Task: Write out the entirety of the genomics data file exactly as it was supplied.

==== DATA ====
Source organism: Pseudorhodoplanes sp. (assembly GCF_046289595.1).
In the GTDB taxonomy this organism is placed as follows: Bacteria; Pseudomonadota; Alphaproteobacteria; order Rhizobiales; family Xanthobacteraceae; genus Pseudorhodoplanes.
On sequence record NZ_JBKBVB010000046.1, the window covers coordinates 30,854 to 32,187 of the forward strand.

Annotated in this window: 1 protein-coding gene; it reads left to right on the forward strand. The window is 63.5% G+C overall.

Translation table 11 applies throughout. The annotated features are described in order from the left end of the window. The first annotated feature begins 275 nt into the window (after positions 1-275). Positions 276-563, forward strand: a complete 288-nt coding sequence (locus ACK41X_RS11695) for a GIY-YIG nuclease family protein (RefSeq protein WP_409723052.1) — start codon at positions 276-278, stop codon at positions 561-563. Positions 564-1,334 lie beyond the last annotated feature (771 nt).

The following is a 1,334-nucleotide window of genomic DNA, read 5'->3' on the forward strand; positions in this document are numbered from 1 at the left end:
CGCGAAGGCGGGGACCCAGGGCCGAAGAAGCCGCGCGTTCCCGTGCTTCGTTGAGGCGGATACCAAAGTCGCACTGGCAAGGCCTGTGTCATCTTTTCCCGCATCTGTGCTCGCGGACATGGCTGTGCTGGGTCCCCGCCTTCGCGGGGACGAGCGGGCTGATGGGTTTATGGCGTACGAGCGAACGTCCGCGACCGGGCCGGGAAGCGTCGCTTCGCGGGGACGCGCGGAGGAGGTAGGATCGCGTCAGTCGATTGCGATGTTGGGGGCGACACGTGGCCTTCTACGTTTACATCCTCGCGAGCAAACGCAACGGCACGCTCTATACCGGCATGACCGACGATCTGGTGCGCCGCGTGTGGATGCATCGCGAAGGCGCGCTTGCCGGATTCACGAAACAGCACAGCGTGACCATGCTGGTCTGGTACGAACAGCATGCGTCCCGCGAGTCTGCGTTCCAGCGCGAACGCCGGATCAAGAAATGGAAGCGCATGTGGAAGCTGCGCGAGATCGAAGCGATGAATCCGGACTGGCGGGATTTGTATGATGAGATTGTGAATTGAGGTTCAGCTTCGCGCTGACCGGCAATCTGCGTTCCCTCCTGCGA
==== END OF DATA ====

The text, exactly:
Source organism: Pseudorhodoplanes sp. (assembly GCF_046289595.1).
In the GTDB taxonomy this organism is placed as follows: Bacteria; Pseudomonadota; Alphaproteobacteria; order Rhizobiales; family Xanthobacteraceae; genus Pseudorhodoplanes.
On sequence record NZ_JBKBVB010000046.1, the window covers coordinates 30,854 to 32,187 of the forward strand.

Annotated in this window: 1 protein-coding gene; it reads left to right on the forward strand. The window is 63.5% G+C overall.

Translation table 11 applies throughout. The annotated features are described in order from the left end of the window. The first annotated feature begins 275 nt into the window (after positions 1-275). Positions 276-563, forward strand: a complete 288-nt coding sequence (locus ACK41X_RS11695) for a GIY-YIG nuclease family protein (RefSeq protein WP_409723052.1) — start codon at positions 276-278, stop codon at positions 561-563. Positions 564-1,334 lie beyond the last annotated feature (771 nt).

The following is a 1,334-nucleotide window of genomic DNA, read 5'->3' on the forward strand; positions in this document are numbered from 1 at the left end:
CGCGAAGGCGGGGACCCAGGGCCGAAGAAGCCGCGCGTTCCCGTGCTTCGTTGAGGCGGATACCAAAGTCGCACTGGCAAGGCCTGTGTCATCTTTTCCCGCATCTGTGCTCGCGGACATGGCTGTGCTGGGTCCCCGCCTTCGCGGGGACGAGCGGGCTGATGGGTTTATGGCGTACGAGCGAACGTCCGCGACCGGGCCGGGAAGCGTCGCTTCGCGGGGACGCGCGGAGGAGGTAGGATCGCGTCAGTCGATTGCGATGTTGGGGGCGACACGTGGCCTTCTACGTTTACATCCTCGCGAGCAAACGCAACGGCACGCTCTATACCGGCATGACCGACGATCTGGTGCGCCGCGTGTGGATGCATCGCGAAGGCGCGCTTGCCGGATTCACGAAACAGCACAGCGTGACCATGCTGGTCTGGTACGAACAGCATGCGTCCCGCGAGTCTGCGTTCCAGCGCGAACGCCGGATCAAGAAATGGAAGCGCATGTGGAAGCTGCGCGAGATCGAAGCGATGAATCCGGACTGGCGGGATTTGTATGATGAGATTGTGAATTGAGGTTCAGCTTCGCGCTGACCGGCAATCTGCGTTCCCTCCTGCGA